After internal processing, the message may then be transmitted from the processor 420 through a link 422 to a message transmitter 430 for subsequent linking 434 to an external system 450. The promoted data may be demoted by default at that time. The external system may modify the message and eventually return either the message or a response to the message via a link 452 back into the message received 410. The message is received by the message receiver 410 and may be processed when passed to the processor 420. Here, the new message may be correlated to the original message via the strong naming convention used when the original message has its properties promoted. Thus the newly received message may be paired with the original message and reviewed by a user operating at one of the many internal workflow nodes in the system.

As mentioned above, while exemplary embodiments of the invention have been described in connection with various computing devices and network architectures, the underlying concepts may be applied to any computing device or system in which it is desirable to implement an automated business message processing system. Thus, the methods and systems of the present invention may be applied to a variety of applications and devices. While exemplary programming languages, names and examples are chosen herein as representative of various choices, these languages, names and examples are not intended to be limiting. One of ordinary skill in the art will appreciate that there are numerous ways of providing object code that achieves the same, similar or equivalent systems and methods achieved by the invention.

The various techniques described herein may be implemented in connection with hardware or software or, where appropriate, with a combination of both. Thus, the methods and apparatus of the invention, or certain aspects or portions thereof, may take the form of program code (i.e., instructions) embodied in tangible media, such as floppy diskettes, CD-ROMs, hard drives, or any other machine-readable storage medium, wherein, when the program code is loaded into and executed by a machine, such as a computer, the machine becomes an apparatus for practicing the invention. In the case of program code execution on programmable computers, the computing device will generally include a processor, a storage medium readable by the processor (including volatile and non-volatile memory and/or storage elements), at least one input device, and at least one output device. One or more programs that may utilize the signal processing services of the present invention, e.g., through the use of a data processing API or the like, are preferably implemented in a high level procedural or object oriented programming language to communicate with a computer. However, the program(s) can be implemented in assembly or machine language, if desired. In any case, the language may be a compiled or interpreted language, and combined with hardware implementations.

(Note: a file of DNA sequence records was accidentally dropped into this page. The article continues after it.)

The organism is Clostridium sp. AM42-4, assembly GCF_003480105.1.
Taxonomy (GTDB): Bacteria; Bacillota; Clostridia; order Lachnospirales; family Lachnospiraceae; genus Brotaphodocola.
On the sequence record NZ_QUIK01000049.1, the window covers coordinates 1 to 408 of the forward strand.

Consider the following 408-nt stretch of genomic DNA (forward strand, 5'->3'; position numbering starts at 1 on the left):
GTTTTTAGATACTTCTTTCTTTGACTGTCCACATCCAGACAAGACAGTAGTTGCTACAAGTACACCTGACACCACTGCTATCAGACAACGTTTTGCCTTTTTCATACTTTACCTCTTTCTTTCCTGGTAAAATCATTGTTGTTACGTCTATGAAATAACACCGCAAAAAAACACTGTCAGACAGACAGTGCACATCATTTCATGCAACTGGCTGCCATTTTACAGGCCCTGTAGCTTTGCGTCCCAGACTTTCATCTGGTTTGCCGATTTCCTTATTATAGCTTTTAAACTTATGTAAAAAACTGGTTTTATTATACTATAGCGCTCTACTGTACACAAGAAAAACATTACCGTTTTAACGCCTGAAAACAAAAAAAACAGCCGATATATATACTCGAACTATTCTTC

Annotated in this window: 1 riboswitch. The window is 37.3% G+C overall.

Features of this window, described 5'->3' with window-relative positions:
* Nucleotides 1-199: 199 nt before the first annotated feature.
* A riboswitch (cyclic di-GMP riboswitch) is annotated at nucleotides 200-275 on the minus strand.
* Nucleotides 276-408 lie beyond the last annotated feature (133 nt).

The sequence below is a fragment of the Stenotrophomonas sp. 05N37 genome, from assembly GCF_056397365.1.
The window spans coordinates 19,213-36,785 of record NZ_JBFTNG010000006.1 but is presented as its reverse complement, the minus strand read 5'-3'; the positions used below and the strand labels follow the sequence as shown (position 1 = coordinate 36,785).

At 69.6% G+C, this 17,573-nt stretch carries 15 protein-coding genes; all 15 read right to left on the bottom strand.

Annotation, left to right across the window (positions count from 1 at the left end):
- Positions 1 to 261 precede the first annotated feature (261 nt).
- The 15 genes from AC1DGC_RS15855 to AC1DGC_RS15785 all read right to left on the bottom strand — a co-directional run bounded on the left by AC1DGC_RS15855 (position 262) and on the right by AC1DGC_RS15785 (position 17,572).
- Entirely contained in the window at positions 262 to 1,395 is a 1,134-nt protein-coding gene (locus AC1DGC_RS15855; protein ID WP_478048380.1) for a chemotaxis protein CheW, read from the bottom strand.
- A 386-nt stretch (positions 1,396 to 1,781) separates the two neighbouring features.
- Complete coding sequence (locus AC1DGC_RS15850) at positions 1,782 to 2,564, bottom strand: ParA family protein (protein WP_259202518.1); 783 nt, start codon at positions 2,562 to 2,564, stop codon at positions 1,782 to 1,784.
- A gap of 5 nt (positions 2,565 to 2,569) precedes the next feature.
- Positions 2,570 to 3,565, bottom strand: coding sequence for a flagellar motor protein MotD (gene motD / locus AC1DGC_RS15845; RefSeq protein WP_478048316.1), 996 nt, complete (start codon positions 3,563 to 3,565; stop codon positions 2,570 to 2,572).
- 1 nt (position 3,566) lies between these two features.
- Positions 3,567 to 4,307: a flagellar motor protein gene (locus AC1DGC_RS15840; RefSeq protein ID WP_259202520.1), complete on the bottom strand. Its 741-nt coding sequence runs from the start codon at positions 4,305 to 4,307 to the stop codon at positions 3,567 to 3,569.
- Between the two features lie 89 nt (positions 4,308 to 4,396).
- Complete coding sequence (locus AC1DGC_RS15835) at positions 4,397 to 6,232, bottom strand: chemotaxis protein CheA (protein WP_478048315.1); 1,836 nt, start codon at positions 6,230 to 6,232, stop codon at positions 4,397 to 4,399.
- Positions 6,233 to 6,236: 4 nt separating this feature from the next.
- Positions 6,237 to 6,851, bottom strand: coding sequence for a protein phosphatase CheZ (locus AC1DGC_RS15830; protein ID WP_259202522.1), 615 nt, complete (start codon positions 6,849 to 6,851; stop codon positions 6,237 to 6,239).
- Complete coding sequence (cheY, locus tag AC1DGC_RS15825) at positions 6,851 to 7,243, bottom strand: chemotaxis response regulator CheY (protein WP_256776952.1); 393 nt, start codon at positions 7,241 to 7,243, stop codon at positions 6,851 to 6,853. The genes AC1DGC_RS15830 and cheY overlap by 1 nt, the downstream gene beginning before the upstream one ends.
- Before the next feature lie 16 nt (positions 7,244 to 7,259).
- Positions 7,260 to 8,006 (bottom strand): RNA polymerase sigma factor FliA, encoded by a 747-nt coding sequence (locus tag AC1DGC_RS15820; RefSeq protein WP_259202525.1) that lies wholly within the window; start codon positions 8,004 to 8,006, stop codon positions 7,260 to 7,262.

The methods and apparatus of the present invention may also be practiced via communications embodied in the form of program code that is transmitted over some transmission medium, such as over electrical wiring or cabling, through fiber optics, or via any other form of transmission, wherein, when the program code is received and loaded into and executed by a machine, such as an EPROM, a gate array, a programmable logic device (PLD), a client computer, a video recorder or the like, or a receiving machine having the signal processing capabilities as described in exemplary embodiments above becomes an apparatus for practicing the invention. When implemented on a general-purpose processor, the program code combines with the processor to provide a unique apparatus that operates to invoke the functionality of the discussed invention. Additionally, any storage techniques used in connection with the invention may invariably be a combination of hardware and software.

While the present invention has been described in connection with the preferred embodiments of the various figures, it is to be understood that other similar embodiments may be used or modifications and additions may be made to the described embodiment for performing the same function of the present invention without deviating therefrom. Furthermore, it should be emphasized that a variety of computer platforms, including handheld device operating systems and other application specific operating systems are contemplated, especially as the number of wireless networked devices continues to proliferate. Therefore, the invention should not be limited to any single embodiment, but rather should be construed in breadth and scope in accordance with the appended claims.

Referenced by
Citing PatentFiling datePublication dateApplicantTitle
US7313756 *Dec 15, 2003Dec 25, 2007Microsoft CorporationSchema editor extensions
Classifications
U.S. Classification715/237
International ClassificationG06Q10/00, G06F15/00
Cooperative ClassificationG06Q10/10
European ClassificationG06Q10/10
Legal Events
DateCodeEventDescription
Nov 24, 2010FPAYFee payment
Year of fee payment: 4
Dec 18, 2003ASAssignment
Owner name: MICROSOFT CORPORATION, WASHINGTON
Free format text: ASSIGNMENT OF ASSIGNORS INTEREST;ASSIGNORS:BALLARD, JOHN D.;LO, WEI-LUN;MEHTA, BIMAL K.;REEL/FRAME:015157/0654
Effective date: 20031216